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Say hello to Cheryl Fitzgerald! She’s the classy lady who zips along Virginia’s highways and byways in a sparkling, vintage ’69 Jaguar XK E-Type OTS.

For Cheryl, the Jaguar isn’t just transportation. It’s therapy.

Cheryl has always loved classic cars and driving them. She has owned a Toyota Spyder OTS and a Jaguar XJ6C, but always dreamed of having an XKE convertible like the one a friend drove in high school. “I always swore I would get one,” she says.

But the years slipped by, and Cheryl, who is also a horse enthusiast, continued to drive the trucks, cars and SUVs one expects to see in horse country. After an equine accident requiring surgery, Cheryl says, “I traded in that type of horse power for the under-the-hood type of horsepower.” Cheryl still drives a horse-country vehicle to work–but it’s just practical transportation, not her passion or her therapy.

With middle age come aches and pains, and for Cheryl, those aches and pains were exacerbated by rheumatoid arthritis. Normally a cheerful and spirited soul, Cheryl realized somewhere along life’s highway that she needed a pick-me-up, something to renew her joie de vivre–in fact, something to put the zip back into her drive. She decided to buy that Jaguar she’d always promised herself.

Through a broker in upper New York state, Cheryl found a vintage Jaguar that had owned by one family. A French doctor had purchased the new 1969 Jaguar in Coventry, England. He kept the car until his death, at which time it was inherited by the doctor’s son and shipped from France to Quebec, Canada. The son repainted the car, changing its original willow green to a “sparkly forest green,” as Cheryl describes it. The son decided to sell the car and entered it in several British car competitions in Vermont, where it won top honors. When Cheryl purchased it, she says, “All the legal papers were in French and had to be translated to English.”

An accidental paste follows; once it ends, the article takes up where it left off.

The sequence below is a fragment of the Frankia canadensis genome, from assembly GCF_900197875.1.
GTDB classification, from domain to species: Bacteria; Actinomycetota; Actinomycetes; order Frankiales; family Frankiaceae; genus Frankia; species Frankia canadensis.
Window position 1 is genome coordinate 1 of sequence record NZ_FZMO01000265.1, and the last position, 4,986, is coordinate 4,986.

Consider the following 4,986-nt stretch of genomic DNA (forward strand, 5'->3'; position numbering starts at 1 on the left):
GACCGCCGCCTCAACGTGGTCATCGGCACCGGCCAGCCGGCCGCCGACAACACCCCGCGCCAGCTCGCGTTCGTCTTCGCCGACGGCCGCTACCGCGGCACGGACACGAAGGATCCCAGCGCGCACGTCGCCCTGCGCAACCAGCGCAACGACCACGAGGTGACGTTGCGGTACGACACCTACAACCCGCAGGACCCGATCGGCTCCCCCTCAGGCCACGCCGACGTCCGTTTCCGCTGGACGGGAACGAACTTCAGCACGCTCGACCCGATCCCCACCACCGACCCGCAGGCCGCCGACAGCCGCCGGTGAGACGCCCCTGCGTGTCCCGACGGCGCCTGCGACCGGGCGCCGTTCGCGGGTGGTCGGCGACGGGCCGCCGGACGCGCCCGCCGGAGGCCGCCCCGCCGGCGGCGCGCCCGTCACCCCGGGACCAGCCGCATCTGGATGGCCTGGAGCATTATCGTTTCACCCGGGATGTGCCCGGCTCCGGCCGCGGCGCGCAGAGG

When the Jaguar arrived in Virginia, Cheryle says, she “felt elated … and content with her dream that had finally come true. Unfortunately, Cheryl quickly discovered that the Jaguar had some serious driveability and safety issues. She founded herself stranded during rush hour in the center of a busy Vienna intersection, “blocking all four ways, with people honking and yelling,” Cheryl says. “The tears came, and I panicked.”

Once she and the Jaguar were home, Cheryl sought the advice of officers and members of the Nation’s Capital Jaguar Owner’s Club. “Everyone recommended R&R,” she says. Cheryl had her ailing Jaguar towed to R&R Auto Service early the very next morning.

Rob Carter, R&R’s owner, “was great,” Cheryl says. He put the car “up on a lift, then showed and explained everything. He made me feel comfortable and relaxed.” Cheryl says she asked for help “to get it to where it runs, and we’ll do other stuff as I can afford it … He did what would get me on the road safely.”

Cheryl explains, too, that Rob and R&R have made sure she has been safe every step of the way. At one time, she says, she was instructed to drive the car only locally for a couple hundred miles and to report any problems immediately and then to let R&R know how “the car was doing before he would release me to leave the area.” She adds, “Rob is a wonderful teacher–not just a mechanic.”

Now, Cheryl drives the Jaguar, which she christened “Longfellow,” safely and confidently “on any backroad I can find,” she says. “It’s so smooth riding.”

Cheryl paid us a visit at R&R recently. “I was out for my little joyride,” she said, “and I just stopped by to say hi, and thanks for giving me so much fun!”

You have made me a happy woman,” she told us. “I really needed this car.”

Posted at August 24, 2012

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